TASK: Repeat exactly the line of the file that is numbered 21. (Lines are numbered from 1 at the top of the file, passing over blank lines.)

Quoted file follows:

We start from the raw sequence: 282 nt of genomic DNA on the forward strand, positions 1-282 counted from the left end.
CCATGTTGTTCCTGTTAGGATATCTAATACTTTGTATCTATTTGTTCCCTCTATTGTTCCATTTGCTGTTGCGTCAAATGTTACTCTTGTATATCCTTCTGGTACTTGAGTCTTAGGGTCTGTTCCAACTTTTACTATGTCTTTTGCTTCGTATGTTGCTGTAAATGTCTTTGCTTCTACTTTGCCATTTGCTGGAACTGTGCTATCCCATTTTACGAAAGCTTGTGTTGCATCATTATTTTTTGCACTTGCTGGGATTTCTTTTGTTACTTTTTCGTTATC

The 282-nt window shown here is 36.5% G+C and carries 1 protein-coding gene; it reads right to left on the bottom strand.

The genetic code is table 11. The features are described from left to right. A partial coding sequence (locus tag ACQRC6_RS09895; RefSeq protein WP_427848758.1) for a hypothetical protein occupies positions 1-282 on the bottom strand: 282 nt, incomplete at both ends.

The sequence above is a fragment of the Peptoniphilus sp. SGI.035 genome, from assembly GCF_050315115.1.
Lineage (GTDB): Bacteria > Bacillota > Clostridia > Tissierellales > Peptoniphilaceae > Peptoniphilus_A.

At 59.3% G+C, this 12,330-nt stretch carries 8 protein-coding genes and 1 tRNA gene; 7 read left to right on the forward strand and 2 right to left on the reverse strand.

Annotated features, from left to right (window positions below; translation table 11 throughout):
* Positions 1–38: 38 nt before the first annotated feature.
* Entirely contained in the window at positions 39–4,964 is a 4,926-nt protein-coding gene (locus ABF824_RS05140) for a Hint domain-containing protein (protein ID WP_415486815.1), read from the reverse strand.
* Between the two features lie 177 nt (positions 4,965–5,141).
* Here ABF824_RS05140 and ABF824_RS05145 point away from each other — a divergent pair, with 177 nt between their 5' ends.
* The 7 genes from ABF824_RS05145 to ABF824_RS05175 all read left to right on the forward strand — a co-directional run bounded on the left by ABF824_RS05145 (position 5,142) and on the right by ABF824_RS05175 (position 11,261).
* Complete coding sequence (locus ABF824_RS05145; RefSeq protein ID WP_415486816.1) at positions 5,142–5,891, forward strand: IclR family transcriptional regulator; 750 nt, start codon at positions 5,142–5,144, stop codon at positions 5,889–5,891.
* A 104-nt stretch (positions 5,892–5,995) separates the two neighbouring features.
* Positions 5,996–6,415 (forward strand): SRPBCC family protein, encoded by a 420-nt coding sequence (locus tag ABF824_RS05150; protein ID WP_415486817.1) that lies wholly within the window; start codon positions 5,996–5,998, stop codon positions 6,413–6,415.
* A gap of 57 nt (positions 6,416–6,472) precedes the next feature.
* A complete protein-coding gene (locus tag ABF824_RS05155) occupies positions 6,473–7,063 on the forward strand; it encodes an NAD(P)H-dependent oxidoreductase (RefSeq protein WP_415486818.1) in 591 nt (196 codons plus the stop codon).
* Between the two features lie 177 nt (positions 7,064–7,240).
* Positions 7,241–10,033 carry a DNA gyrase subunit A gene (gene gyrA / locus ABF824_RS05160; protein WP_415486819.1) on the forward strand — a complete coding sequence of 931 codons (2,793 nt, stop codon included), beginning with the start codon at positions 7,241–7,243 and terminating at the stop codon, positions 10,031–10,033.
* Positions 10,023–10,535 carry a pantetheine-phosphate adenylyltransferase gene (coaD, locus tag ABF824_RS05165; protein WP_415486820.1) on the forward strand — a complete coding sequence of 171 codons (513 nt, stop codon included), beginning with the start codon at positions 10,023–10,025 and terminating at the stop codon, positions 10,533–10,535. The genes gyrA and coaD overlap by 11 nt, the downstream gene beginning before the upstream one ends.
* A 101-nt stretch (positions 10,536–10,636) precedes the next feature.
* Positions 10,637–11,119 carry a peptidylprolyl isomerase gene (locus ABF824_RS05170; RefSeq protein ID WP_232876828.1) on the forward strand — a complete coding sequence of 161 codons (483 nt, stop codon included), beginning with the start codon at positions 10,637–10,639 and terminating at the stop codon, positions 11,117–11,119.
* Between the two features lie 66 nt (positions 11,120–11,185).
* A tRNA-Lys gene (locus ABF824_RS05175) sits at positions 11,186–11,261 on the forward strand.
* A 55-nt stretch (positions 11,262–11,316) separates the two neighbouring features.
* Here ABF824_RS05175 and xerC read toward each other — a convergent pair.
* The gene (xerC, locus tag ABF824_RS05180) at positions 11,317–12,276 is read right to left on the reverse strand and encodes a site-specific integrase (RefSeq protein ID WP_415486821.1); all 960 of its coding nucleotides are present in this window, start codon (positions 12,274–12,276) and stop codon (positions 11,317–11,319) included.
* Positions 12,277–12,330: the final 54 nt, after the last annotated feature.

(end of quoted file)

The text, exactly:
* Positions 10,023–10,535 carry a pantetheine-phosphate adenylyltransferase gene (coaD, locus tag ABF824_RS05165; protein WP_415486820.1) on the forward strand — a complete coding sequence of 171 codons (513 nt, stop codon included), beginning with the start codon at positions 10,023–10,025 and terminating at the stop codon, positions 10,533–10,535. The genes gyrA and coaD overlap by 11 nt, the downstream gene beginning before the upstream one ends.